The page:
The following post is a 1:1 duplicate that I originally wrote for IR Web Report:
SCULPTOR IR has just completed a major survey of 760 Scandinavian companies to see how many are using Twitter for investor relations information and to identify country differences and best practices at specific companies.
The latest survey is a substantial expansion of one Sculptor IR published in April 2010 covering 130 companies listed on Nasdaq OMX Nordic and the Oslo Børs –see IR and Social Media in the Nordics – Part 3: Q1 Earnings presentations versus Tweets – which found that 23% of the surveyed companies had Twitter accounts, and of those 40% posted tweets about their earnings results.
During the most recent Q3 earnings period, the results show that only 16% of the 760 Nordic companies have active Twitter accounts. However, there are large differences by country, with Finnish companies being most active on Twitter (25%), followed by Swedish companies (19%). See the chart below:
When analyzing tweets from a corporate communications and IR perspective, 65% of the Norwegian companies tweeted their third-quarter earnings results, while in Finland it is a more modest 25%. Half of the Swedish companies (49%) used Twitter to increase awareness of their Q3 reports. See the chart below:
IR pioneers on Twitter improving
While the total number of companies tweeting results remained at the same level as in April (41%), the IR Twitter pioneers are adding more valuable information for their followers.
Another positive trend is that newly listed companies as Danish ingredients group Chr. Hansen and Swedish Oasmia Pharmaceutical are adopting Twitter to directly communicate with shareholders and investors.
The following three companies stand out for their practices:
1. Veidekke, Construction, Norway, (market cap 6.591 MNOK)
Company blog Terje’s Thoughts
Veidekke is one of the most prominent users of social media for IR and corporate communications in the Nordic Region. They tweet earnings releases and invitations to webcasts. They have managed to get 400 followers even if they only tweet in Norwegian. Extraordinary for Veidekke is their blog Terje’s Thoughts (Norwegian) that has been running since 2009. The blog is one of very few IR/corporate communication blogs in Scandinavia. After each earnings release the CEO comments on the results in a post.
2. Vestas Wind, Wind Power, Denmark (market cap 4.463 MEUR)
Vestas Wind started to tweet in August and is a great best practice case of how you can use Twitter for IR. Today they have 650 followers!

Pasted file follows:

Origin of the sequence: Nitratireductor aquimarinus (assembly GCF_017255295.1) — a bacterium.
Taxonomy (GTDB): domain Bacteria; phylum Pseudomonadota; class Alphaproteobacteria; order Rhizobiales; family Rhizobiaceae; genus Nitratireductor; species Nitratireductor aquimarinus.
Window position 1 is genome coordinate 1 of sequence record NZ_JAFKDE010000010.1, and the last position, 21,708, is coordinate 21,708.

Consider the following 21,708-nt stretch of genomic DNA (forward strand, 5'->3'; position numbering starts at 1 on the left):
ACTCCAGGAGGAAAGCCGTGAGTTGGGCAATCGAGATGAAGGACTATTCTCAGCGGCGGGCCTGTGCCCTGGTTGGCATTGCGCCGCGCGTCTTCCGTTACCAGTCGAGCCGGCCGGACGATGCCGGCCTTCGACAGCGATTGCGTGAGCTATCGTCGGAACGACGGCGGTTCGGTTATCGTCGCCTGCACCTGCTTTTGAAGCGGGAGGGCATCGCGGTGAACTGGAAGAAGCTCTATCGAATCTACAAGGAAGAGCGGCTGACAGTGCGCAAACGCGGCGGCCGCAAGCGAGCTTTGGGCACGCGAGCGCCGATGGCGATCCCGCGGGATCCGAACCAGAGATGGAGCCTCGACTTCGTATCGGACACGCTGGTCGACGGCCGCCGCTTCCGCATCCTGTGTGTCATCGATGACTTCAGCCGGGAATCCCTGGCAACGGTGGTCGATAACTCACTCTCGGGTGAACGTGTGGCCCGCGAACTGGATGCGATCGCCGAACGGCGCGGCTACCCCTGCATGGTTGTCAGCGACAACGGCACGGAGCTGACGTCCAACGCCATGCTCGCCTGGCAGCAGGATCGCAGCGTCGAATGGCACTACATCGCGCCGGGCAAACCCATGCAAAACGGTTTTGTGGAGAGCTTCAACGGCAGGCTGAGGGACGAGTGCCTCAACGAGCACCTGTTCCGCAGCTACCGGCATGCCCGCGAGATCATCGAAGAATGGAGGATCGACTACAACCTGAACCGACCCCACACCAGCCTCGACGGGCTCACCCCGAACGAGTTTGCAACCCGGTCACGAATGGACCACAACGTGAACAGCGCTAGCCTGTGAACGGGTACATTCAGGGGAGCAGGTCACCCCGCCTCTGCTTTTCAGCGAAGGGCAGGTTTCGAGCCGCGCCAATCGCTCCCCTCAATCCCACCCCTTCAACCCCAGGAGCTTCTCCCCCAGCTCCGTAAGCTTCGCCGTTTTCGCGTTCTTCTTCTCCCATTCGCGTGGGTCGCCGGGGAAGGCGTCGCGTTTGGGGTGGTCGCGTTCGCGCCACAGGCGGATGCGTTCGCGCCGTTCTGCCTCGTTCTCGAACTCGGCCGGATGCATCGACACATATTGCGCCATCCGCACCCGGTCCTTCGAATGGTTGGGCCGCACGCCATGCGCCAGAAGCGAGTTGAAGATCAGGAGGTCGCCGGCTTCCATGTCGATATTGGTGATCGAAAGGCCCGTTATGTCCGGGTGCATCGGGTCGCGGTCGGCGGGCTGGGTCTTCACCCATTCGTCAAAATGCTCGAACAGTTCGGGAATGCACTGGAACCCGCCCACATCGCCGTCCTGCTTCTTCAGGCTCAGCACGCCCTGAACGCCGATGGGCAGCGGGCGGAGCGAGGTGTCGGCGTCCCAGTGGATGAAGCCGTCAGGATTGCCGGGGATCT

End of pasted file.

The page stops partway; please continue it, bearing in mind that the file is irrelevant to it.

Vestas Wind send reminders to attending webcasts, link to the presentation and report and use hashtags as #wind #energy #greentech. Recently they invited followers to send in questions when the Financial Times interviewed their CEO.
3. Metso Group, Industrials, Finland (market cap 6.447 M EUR)
Metso live-tweeted from their Capital Markets Day in June. Besides from posting links to earnings releases and quarterly reports they also tweet highlights and questions from their earnings calls. Being a B2B company, Metso’s activity in social media is even more interesting to follow as one common assumption is that the new media channels only is for B2C companies.
Room for improvement and learning
While it is very promising to see how the best practice cases constantly improve their Twitter skills, the vast majority of company tweets are of a poor quality. The most common Twitter mistakes are:
- Inviting people to a webcast or to read results without providing a link.
- Sending the earnings tweet one day after the release.
- Inconsistency, such as tweeting results from first and third quarter, but not the second.
- Not using #-tags to track retweets or creating transcripts.
Of course, the IR Twitter pioneers have the benefit of being able to make mistakes and learn from them while social media channels are not yet being fully embraced by Nordic region institutional investors or retail shareholders.
However, when the investors do join in, the early adopter companies will have a great competitive advantage over their skeptical counterparts who have adopted a “wait and see approach” towards using social media for investor relations.